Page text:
With his soft country accent and straw hat, Butch Anthony comes across like a character from a Flannery O’Connor novel. A self-taught artist from Seale, Ala., Anthony has been a collector of random objects his entire life, and he recently made a career of transforming them into art. Each one of his found-art creations carries a certain quiet Southern Gothic aesthetic that explores the past and identity with thoughtful humor.
Eye Level Art hosts Anthony as part of the ongoing citywide Bluesphere exhibit. In keeping with the expo’s themes of sustainability and conservation, Anthony’s show Museum of Wonder is an amalgamation of found objects, from fine antiques to cast-offs. One half of the exhibit is made up of framed sepia portraits overlaid with white X-ray-type skeletal sketches. Thick lines, rounded figures, and less-than-anatomically correct bone drawings feel more whimsical than grotesque. The framed portraits remind the viewer of something they might find in a dusty basement or rummage sale — and that’s exactly where Anthony finds them. We couldn’t help but wonder about the subject’s past, how or why their portraits ended up in a heap of rubble.
One particularly enthralling portrait is set in a cracked frame. The portrait is the only one in which the subject wears a foil crown, and the juxtaposition of the headpiece and the broken glass is intriguing. “I didn’t know whether I should put that one in the show, because I dropped it,” Anthony says. “Maybe I should go around breaking the other frames.” It’s this sort of self-effacing humor that makes Anthony’s work so endearing.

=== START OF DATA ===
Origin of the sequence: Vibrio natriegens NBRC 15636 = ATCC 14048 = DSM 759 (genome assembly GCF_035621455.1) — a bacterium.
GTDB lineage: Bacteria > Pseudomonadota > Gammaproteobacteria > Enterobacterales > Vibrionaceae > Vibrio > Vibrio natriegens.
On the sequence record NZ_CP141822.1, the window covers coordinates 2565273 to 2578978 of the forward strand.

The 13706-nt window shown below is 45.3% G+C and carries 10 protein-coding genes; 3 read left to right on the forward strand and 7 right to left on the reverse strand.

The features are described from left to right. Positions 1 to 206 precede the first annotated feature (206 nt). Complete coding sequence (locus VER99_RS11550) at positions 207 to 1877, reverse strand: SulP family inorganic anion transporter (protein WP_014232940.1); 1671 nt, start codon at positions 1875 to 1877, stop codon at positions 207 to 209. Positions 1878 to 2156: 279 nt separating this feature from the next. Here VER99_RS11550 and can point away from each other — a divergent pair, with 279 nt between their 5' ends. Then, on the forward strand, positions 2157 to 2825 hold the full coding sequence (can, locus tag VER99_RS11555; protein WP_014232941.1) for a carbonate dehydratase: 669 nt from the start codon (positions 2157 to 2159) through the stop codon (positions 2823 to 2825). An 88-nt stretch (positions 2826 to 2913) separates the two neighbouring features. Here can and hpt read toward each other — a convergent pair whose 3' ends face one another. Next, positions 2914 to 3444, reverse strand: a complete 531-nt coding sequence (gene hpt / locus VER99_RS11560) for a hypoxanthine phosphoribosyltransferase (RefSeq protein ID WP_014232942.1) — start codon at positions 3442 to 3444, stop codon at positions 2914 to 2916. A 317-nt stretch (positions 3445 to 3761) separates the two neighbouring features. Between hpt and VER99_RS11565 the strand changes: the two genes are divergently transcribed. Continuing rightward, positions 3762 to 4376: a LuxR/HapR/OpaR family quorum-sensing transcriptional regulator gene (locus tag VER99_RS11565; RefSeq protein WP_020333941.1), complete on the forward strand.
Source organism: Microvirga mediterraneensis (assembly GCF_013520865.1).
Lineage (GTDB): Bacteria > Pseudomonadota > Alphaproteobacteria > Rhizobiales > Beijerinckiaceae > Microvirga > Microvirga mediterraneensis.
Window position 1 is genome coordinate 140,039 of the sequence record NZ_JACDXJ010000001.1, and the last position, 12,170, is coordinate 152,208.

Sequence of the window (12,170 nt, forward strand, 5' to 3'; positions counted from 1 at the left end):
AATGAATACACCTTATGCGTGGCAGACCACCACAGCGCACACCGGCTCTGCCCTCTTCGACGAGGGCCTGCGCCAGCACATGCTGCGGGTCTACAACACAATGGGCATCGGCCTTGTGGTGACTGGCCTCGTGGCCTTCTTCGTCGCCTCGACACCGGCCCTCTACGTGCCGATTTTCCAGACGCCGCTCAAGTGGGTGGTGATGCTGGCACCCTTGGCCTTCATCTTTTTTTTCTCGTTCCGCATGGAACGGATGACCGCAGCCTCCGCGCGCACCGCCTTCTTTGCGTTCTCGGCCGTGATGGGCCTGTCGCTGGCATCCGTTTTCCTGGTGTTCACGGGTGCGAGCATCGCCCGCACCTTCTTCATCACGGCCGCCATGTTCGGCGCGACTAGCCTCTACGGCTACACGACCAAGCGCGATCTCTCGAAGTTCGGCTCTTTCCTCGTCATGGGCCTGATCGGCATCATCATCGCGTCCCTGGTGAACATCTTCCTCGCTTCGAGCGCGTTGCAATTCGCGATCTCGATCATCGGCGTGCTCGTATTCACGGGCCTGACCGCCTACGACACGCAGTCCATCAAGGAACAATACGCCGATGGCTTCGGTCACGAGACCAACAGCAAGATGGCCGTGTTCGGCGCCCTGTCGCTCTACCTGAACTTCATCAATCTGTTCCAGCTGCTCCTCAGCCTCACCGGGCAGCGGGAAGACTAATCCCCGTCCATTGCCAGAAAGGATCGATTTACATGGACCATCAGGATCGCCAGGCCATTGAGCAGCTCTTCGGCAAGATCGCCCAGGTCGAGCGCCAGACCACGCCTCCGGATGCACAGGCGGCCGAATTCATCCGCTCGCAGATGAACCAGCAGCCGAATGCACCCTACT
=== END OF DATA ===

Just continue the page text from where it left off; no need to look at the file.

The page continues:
The remainder of the show is a more eclectic collection of sculptural pieces ranging from bleach-white bones wired together to a hummingbird found in a screen door now preserved under a glass dome. Many skeletal remains are used in Anthony’s pieces, but it’s done in a way that is playfully quaint, not disturbing. One would be proud to have the preserved remains of an opossum on their mantle after Anthony puts his twist on the creature, combining bones with wood, wire, and whatever else was lying around. In another piece, hog wires hold giant globes of Alabama license plates together, suspended from the ceiling.
Ship-like structures are set up outside of the gallery. Made of white spray-painted metal, the sculptures are slightly rusting under the paint. A precious preservation of the past, they bring to mind the expression, “too poor to paint, too proud to whitewash.”